First, the measure would eliminate the need for Family Court to include a finding regarding provision of diligent efforts in order for the additional findings that may be rendered in a child protective proceeding under Article 10 of the Family Court Act to be admissible in a proceeding to terminate parental rights. Section 1051 would be amended to provide that, in addition to child abuse findings by a preponderance of evidence, Family Court may make findings in a child abuse proceeding by clear and convincing evidence regarding the acts of abuse or the crimes that comprise the definitions of severe or repeated child abuse, that is, subparagraphs (i), (ii) and (iii) of paragraph (a) or subparagraphs (i) and (ii) of paragraph (b), respectively, of Social Services Law § 384b(8). While these findings would supply the requisite proof regarding substantive allegations of abuse or crimes in a later termination of parental rights proceeding brought on the grounds of severe or repeated child abuse, the agency would nonetheless retain its obligation to prove the additional
element of diligent efforts - that is, Social Services Law 384-b(8)(a)(iv) or § 384-b(8)(b)(iii), respectively - as part of its case in chief in the termination proceeding.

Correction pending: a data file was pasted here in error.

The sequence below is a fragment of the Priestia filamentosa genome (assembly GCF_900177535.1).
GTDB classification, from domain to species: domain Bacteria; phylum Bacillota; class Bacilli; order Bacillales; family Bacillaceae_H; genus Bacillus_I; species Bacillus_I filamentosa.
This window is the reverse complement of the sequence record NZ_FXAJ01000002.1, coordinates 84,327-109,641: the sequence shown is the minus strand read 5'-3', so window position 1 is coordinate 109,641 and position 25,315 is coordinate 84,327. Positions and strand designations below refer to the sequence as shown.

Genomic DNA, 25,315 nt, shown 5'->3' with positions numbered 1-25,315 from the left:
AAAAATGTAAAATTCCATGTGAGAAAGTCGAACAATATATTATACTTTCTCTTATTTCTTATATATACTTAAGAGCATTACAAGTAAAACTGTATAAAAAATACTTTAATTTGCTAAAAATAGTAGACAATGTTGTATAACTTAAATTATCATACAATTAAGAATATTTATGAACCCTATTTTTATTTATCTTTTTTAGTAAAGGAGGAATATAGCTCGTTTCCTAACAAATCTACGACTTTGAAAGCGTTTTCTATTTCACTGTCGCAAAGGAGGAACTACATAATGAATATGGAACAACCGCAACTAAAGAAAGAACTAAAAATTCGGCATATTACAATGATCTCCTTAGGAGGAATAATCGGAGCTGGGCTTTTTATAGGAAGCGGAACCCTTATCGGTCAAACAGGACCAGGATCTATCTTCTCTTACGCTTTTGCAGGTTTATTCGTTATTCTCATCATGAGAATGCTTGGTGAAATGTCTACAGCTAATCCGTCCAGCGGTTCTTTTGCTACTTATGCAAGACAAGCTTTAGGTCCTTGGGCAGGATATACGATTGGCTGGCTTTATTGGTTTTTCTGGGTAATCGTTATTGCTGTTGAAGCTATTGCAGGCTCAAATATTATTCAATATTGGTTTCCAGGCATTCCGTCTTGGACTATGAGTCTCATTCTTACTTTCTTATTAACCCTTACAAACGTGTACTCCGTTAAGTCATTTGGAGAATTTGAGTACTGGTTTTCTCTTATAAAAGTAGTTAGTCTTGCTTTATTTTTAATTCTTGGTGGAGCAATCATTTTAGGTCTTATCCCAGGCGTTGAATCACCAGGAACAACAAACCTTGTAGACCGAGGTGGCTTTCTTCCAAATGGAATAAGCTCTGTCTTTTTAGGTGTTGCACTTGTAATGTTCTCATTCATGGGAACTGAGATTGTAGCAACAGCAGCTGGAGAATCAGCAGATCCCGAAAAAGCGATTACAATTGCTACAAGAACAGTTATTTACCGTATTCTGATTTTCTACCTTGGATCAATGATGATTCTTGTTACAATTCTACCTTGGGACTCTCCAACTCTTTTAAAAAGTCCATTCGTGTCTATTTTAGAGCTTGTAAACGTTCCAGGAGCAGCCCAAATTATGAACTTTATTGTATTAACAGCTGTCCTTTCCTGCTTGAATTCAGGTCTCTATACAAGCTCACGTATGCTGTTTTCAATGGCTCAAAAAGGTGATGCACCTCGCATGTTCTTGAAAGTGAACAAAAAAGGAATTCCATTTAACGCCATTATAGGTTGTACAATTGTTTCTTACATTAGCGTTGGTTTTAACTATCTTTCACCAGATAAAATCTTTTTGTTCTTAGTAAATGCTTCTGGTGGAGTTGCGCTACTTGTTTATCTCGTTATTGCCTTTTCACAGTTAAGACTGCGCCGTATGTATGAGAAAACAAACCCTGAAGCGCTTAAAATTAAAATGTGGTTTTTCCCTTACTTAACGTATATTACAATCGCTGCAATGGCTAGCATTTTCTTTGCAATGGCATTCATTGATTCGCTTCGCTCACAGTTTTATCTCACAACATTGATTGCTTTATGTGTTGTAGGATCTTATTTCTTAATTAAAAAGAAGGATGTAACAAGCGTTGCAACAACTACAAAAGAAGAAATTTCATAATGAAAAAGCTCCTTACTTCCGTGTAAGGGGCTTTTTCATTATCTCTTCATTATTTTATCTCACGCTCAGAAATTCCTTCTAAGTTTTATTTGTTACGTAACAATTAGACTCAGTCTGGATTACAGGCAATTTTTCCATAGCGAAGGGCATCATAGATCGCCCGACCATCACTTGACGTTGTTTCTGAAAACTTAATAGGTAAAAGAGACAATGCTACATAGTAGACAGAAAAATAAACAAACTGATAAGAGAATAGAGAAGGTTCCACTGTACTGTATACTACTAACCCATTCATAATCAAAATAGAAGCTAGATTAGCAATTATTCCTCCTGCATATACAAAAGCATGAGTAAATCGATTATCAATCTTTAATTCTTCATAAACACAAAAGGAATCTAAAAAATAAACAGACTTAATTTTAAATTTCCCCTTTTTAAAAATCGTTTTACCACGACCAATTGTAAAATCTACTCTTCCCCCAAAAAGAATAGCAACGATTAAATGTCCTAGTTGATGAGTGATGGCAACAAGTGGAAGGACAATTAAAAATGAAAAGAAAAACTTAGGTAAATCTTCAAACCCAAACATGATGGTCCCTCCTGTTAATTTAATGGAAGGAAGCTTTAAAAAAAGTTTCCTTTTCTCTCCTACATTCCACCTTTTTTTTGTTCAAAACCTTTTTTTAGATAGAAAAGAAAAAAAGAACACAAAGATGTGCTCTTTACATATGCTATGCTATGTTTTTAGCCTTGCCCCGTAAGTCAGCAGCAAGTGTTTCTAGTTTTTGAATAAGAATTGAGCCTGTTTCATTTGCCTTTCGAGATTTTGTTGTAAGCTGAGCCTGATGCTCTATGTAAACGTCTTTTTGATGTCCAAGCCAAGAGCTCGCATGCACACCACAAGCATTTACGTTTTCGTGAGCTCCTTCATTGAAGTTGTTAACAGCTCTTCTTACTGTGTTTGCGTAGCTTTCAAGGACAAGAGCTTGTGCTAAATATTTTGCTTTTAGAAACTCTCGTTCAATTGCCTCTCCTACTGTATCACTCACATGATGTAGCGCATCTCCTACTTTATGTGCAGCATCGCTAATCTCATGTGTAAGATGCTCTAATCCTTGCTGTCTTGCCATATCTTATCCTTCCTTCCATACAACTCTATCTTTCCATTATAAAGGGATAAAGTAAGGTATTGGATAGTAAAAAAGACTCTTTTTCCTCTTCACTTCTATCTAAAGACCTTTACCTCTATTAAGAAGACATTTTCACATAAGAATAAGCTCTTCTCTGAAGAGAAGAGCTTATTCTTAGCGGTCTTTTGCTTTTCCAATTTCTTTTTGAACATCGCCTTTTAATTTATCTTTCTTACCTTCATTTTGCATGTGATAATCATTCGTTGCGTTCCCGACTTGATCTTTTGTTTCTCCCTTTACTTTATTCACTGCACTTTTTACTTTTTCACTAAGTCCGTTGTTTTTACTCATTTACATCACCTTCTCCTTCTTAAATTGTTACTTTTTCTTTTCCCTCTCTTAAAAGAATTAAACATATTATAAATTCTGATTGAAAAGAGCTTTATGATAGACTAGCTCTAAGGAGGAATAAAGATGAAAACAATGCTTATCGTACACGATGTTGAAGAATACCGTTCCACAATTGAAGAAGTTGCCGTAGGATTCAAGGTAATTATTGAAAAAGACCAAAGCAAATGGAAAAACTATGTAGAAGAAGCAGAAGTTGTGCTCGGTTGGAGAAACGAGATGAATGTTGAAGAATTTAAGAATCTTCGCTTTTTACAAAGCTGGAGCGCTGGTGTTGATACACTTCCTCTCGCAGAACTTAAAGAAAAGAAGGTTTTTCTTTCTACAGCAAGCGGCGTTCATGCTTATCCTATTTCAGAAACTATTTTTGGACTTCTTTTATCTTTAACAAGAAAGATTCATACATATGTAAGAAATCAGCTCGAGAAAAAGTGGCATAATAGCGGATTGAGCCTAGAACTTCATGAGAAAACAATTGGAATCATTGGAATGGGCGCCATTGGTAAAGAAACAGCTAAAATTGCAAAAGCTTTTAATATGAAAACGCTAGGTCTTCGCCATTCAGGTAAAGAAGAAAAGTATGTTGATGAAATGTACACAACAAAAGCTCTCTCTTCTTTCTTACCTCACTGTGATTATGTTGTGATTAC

The additional findings rendered at the child abuse stage would obviate the need for the agency to retry the abuse allegations in the subsequent termination of parental rights proceeding, but diligent efforts would nonetheless need to be proven at that later stage, unless excused by the Family Court. In a particularly egregious case, a child protective agency may move pursuant to Family Court Act 1039-b for an order terminating its obligation to provide reasonable efforts to enable a child's return home, thus allowing Family Court to render additional findings that cover all of the elements of the severe or repeated child abuse definition, including diligent efforts. However, such motions are rare and more often it would be premature for Family Court to render a finding regarding diligent efforts to reunite the family at the early stage of the fact-finding hearing in a child abuse case. Several appellate cases have reversed severe abuse findings that had been made in child abuse proceedings where findings regarding diligent efforts had not been included. See, e.g., Matter of Leon K, 63 A.D.3d 1069 (2nd Dept., 2011); Matter of Candace S., 38 A.D. 2d 786 (2nd Dept., 2007), lye, app. denied, 9 N.Y.3d 805 (2007); Matter of Latifah C., 34 A.D.3d 798 (21 Dept., 2006). Without altering the agency's obligation to meet its burden of proving diligent efforts as part of its termination of parental rights prima facie case, this measure would eliminate duplication by permitting the findings from the initial child abuse case regarding the alleged act or acts of severe or repeated child abuse to be used in a subsequent termination of parental rights proceeding.